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Rule and Conquer

By: Mrs. Neima Novetsky

The story of Kayin and Hevel has fascinated readers for centuries.  Who can resist the first murder in history?  The story leaves so much to the imagination.  Why doesn't Hashem accept Kayin's sacrifice?  How does Kayin kill Hevel?  And, perhaps one of the most famous and intriguing questions comes in the verse of the murder itself.  The verse tells us that "Kayin said to Hevel, his brother" but does not share what it was that he said. What were Kayin's final words before committing the murder?  

Many suggestions have been offered as to how to "fill in the blanks."  Some are somewhat mundane, such as the possibility raised by Ramban and others that all Kayin said was, "let us go out into the field."  Another somewhat obvious possibility is to say, as do Radak and Ibn Ezra, that Kayin spoke to Hevel about the events that just happened, the sacrifice and God's rebuke. 

In contrast to these peshat-oriented approaches, the midrash goes much farther in its answer, elaborating on the text and actually suggesting that a whole conversation took place, an argument which directly led to murder.  Bereshit Rabbah offers three possibilities as to the subject of this argument: a) possessions - each brother claimed part of the world as his  b) the site of the future Beit Hamikdash  - each sibling argued that it should fall in his territory  c) Hevel's twin sister - each wanted to marry her.  There is no clear evidence anywhere in the verses that these ideas were discussed, so where is the midrash coming from?  Nechama Lebowitz proposes that the midrash is seeing this first murder as the prototype for all future murders and is thus really answering a different question; Why do people in general kill? Over what are wars fought? The all too true answer is the three things mentioned by the midrash: power/ money, religion and women.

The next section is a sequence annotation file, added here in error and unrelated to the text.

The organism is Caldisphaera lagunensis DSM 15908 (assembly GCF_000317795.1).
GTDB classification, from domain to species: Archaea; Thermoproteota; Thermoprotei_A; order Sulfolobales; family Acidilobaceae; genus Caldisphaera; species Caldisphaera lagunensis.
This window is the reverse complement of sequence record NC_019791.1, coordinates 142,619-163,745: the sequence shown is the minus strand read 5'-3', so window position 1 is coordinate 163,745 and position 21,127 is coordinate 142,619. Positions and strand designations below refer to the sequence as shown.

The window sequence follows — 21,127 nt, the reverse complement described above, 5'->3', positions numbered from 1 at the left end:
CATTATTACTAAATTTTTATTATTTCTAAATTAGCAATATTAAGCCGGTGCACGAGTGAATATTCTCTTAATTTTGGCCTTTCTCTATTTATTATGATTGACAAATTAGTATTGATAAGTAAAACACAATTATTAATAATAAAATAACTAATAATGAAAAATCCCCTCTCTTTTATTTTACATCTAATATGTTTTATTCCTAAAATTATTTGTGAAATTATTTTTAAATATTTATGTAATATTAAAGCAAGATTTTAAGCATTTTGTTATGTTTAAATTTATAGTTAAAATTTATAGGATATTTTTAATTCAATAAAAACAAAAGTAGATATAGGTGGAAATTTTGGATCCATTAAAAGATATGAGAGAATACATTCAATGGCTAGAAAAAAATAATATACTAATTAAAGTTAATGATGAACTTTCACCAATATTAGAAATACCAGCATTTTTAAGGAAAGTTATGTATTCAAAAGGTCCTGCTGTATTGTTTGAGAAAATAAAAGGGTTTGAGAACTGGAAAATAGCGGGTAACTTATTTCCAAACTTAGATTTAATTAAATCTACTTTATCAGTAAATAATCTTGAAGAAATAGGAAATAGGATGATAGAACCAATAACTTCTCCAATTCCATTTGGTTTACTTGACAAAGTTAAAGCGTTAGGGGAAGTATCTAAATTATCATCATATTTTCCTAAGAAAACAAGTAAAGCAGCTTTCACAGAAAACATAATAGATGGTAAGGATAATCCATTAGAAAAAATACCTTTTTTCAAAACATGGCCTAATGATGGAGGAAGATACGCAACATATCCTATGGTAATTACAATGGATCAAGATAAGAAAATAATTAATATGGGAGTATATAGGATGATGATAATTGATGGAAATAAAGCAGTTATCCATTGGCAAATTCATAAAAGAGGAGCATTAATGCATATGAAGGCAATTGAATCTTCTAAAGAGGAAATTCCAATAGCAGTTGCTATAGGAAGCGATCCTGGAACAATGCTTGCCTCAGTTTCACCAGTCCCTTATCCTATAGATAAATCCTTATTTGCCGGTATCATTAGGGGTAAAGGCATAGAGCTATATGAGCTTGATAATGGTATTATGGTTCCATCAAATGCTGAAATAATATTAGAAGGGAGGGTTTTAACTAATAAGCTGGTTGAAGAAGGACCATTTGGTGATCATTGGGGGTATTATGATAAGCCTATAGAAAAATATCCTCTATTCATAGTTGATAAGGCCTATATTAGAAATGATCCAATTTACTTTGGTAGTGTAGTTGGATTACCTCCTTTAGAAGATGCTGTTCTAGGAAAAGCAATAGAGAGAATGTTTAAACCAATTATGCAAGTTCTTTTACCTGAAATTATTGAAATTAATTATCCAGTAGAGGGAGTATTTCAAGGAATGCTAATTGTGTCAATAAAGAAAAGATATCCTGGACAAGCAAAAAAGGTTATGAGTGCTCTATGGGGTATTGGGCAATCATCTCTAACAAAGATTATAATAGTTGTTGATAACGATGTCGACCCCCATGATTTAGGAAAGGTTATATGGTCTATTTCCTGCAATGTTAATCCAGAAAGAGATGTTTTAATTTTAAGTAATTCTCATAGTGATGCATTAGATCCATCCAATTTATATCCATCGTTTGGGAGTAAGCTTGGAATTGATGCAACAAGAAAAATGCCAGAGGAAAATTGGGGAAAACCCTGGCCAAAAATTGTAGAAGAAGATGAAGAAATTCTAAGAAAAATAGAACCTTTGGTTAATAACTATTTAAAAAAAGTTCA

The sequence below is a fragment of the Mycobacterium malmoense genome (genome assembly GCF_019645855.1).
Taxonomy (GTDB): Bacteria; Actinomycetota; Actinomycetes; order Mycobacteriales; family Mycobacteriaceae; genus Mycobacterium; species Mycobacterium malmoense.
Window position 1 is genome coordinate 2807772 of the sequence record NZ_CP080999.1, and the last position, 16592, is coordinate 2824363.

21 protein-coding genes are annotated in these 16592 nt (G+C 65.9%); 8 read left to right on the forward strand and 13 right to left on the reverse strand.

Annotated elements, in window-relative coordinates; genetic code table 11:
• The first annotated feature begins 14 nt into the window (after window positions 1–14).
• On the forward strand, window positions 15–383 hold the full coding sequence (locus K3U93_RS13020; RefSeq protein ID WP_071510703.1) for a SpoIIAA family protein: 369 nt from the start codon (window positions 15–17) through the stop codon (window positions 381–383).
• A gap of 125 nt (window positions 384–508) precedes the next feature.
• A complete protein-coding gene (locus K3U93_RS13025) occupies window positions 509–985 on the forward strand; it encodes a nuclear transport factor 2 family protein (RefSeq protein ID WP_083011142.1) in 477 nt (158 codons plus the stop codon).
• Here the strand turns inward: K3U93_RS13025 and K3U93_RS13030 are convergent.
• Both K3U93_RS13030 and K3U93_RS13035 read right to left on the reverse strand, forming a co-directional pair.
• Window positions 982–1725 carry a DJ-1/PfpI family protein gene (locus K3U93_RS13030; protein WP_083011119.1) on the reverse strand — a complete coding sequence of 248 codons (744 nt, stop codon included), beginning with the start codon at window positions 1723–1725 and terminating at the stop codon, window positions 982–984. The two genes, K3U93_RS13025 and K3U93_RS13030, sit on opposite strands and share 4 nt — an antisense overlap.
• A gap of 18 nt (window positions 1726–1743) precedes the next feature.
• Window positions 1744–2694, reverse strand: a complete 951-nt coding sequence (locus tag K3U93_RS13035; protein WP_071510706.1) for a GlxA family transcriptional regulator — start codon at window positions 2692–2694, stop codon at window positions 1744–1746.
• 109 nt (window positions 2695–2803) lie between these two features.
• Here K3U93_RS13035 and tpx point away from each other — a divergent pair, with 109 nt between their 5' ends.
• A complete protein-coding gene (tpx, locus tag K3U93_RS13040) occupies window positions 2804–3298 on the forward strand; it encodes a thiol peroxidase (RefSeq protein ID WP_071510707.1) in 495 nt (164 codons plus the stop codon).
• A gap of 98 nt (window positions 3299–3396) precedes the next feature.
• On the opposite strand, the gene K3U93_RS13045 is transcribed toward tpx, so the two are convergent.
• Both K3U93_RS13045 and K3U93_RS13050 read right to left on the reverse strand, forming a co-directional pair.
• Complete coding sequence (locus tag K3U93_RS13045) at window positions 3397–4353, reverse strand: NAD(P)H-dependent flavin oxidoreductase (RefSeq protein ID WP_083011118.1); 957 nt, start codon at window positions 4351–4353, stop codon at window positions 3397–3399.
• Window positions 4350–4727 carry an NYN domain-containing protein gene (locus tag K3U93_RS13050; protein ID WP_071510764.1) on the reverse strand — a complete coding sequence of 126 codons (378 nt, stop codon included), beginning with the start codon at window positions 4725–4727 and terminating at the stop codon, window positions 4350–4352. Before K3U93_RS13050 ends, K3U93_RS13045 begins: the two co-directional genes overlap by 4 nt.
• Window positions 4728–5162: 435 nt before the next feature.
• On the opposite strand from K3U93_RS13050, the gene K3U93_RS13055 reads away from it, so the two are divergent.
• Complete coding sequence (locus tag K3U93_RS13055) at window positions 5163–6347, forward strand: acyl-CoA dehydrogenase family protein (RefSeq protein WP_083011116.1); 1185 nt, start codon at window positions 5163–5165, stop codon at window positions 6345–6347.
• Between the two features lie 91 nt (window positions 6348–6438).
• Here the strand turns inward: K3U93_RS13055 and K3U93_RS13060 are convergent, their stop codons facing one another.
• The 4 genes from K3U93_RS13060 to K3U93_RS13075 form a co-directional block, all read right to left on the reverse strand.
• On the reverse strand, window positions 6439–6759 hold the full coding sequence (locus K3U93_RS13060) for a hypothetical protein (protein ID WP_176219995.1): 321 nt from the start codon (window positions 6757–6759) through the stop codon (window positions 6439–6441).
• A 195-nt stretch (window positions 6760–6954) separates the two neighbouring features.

The Targum provides another interesting possibility:

Cain answered and said to Abel, "I see that the world has been created through mercy, but it is not ordered according to the fruit of good deeds; and that there is partiality in judgement. Otherwise, why was your offering accepted in favor whereas my offering was not accepted from me with favor?"

The two here are fighting about a philosophical issue, justice, or the lack of it, in this world. Kayin feels slighted - what did he do wrong?  Why was his offering not accepted?  He of course, does not conclude that perhaps, really, he was somehow at fault, but rather, that God must be arbitrary, that there is no justice in the world. 

These are just a taste of the possibilities, but at the end of the day, the text itself decided not to include a single one of them.  Perhaps, the point is to teach us that the immediate cause of the murder, the content of that last conversation, was not all that important.  For after all, depending on how you react, an argument about any of the above could lead to fighting, and perhaps even murder.  But any of the above, could also end without murder. 

This is really what Hashem tells Kayin right beforehand: "If you don't improve, sin will lurk at the opening” “ve’ata timshol bo”, but you may rule over it.  Man has freedom of choice; you can react to rejection with anger and jealousy, leading to further wrongdoing, or you can rule over your feelings and conquer sin, and hopefully, become a better person in the process. 

Shabbat Shalom.





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